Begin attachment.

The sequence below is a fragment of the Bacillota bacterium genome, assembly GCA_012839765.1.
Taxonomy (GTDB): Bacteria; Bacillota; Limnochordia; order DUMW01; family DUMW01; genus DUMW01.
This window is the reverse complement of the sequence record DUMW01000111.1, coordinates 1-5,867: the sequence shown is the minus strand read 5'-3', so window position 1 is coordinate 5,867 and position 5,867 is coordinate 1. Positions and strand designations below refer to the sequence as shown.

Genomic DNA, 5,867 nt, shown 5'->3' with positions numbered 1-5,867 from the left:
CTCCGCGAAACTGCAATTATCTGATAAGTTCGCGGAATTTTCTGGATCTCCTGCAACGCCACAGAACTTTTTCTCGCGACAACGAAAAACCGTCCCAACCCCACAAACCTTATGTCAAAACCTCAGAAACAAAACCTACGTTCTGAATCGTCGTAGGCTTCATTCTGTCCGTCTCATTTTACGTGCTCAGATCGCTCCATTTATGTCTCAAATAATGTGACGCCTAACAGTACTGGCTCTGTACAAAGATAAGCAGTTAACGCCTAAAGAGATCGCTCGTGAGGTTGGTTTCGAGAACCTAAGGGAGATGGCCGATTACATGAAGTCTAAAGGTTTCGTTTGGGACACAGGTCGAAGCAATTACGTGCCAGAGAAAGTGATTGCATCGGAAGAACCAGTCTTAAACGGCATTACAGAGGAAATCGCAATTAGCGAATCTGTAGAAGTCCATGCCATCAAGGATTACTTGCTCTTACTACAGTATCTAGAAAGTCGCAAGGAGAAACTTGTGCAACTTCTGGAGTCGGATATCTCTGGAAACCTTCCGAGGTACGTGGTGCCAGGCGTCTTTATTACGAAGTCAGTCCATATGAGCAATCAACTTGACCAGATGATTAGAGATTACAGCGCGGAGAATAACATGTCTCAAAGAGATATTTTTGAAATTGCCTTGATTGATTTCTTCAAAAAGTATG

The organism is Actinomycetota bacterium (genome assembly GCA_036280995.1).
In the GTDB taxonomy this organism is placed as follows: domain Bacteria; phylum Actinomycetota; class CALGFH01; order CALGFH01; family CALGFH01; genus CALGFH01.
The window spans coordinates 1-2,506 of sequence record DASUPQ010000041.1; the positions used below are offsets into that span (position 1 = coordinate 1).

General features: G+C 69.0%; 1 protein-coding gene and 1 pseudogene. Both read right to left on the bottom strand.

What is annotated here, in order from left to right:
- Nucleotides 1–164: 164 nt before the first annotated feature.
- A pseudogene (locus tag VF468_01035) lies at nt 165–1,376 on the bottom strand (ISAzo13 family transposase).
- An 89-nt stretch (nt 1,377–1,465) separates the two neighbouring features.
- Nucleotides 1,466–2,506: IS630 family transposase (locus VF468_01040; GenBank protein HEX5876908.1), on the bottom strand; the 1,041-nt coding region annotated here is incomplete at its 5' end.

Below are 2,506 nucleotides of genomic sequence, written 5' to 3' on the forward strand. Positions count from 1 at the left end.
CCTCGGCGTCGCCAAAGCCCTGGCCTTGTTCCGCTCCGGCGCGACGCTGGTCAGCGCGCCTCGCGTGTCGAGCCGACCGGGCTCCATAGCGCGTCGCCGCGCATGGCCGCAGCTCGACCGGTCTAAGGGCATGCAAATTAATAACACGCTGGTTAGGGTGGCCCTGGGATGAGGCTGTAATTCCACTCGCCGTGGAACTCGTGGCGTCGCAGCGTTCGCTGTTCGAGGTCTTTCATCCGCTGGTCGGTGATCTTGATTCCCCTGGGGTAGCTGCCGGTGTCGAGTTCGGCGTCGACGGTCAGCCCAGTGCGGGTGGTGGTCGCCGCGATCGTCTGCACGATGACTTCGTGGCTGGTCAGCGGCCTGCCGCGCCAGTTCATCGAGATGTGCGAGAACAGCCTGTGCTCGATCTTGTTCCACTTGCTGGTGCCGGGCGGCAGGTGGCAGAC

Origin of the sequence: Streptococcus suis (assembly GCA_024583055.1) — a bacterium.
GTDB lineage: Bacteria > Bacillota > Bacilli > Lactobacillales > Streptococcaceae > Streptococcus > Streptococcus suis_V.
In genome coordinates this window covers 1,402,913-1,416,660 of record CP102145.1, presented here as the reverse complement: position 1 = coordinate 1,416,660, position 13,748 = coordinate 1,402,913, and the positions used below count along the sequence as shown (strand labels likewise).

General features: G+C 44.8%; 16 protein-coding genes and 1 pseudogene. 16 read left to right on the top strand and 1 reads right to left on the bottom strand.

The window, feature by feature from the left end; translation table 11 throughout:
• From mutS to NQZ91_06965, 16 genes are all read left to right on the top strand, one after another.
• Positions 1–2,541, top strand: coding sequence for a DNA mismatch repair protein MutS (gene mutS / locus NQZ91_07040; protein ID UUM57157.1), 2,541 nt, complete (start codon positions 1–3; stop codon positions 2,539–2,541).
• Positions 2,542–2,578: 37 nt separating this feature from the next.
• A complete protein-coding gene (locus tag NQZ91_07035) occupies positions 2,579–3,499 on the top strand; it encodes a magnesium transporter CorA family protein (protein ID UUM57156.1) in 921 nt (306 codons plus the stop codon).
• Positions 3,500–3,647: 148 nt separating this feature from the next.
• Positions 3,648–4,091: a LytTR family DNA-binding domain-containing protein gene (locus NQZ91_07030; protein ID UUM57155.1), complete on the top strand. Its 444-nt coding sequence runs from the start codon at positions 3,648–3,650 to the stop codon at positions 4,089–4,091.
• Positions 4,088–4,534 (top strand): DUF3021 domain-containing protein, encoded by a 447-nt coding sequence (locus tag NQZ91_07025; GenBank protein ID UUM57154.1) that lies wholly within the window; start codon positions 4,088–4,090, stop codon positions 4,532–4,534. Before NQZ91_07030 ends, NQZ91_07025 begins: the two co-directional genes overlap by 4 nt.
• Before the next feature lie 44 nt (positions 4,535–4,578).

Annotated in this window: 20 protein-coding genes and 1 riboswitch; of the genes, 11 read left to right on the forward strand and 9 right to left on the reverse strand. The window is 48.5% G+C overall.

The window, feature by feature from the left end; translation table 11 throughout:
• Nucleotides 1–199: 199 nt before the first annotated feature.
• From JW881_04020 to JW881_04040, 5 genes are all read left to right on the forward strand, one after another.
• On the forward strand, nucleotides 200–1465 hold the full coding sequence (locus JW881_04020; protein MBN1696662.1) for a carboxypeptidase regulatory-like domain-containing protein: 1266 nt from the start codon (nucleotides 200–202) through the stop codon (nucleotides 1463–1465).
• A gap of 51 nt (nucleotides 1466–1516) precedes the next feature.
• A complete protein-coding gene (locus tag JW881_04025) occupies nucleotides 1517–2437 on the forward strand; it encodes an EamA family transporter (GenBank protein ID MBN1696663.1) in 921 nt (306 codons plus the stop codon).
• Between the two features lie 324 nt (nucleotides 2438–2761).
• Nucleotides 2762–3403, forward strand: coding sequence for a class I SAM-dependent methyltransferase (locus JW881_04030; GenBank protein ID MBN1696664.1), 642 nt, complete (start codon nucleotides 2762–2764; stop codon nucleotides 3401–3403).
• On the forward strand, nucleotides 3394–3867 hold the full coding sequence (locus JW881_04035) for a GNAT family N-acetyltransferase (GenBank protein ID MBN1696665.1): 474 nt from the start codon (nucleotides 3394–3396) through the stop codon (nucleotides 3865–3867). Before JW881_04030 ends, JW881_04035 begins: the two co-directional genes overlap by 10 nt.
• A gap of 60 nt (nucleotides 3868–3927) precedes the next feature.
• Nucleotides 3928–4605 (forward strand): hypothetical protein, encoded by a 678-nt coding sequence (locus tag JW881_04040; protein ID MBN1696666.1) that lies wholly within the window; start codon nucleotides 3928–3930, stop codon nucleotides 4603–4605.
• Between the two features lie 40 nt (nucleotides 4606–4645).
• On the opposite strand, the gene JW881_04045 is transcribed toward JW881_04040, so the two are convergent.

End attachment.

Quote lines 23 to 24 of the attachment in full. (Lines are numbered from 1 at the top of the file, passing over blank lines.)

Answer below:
• Positions 1–2,541, top strand: coding sequence for a DNA mismatch repair protein MutS (gene mutS / locus NQZ91_07040; protein ID UUM57157.1), 2,541 nt, complete (start codon positions 1–3; stop codon positions 2,539–2,541).
• Positions 2,542–2,578: 37 nt separating this feature from the next.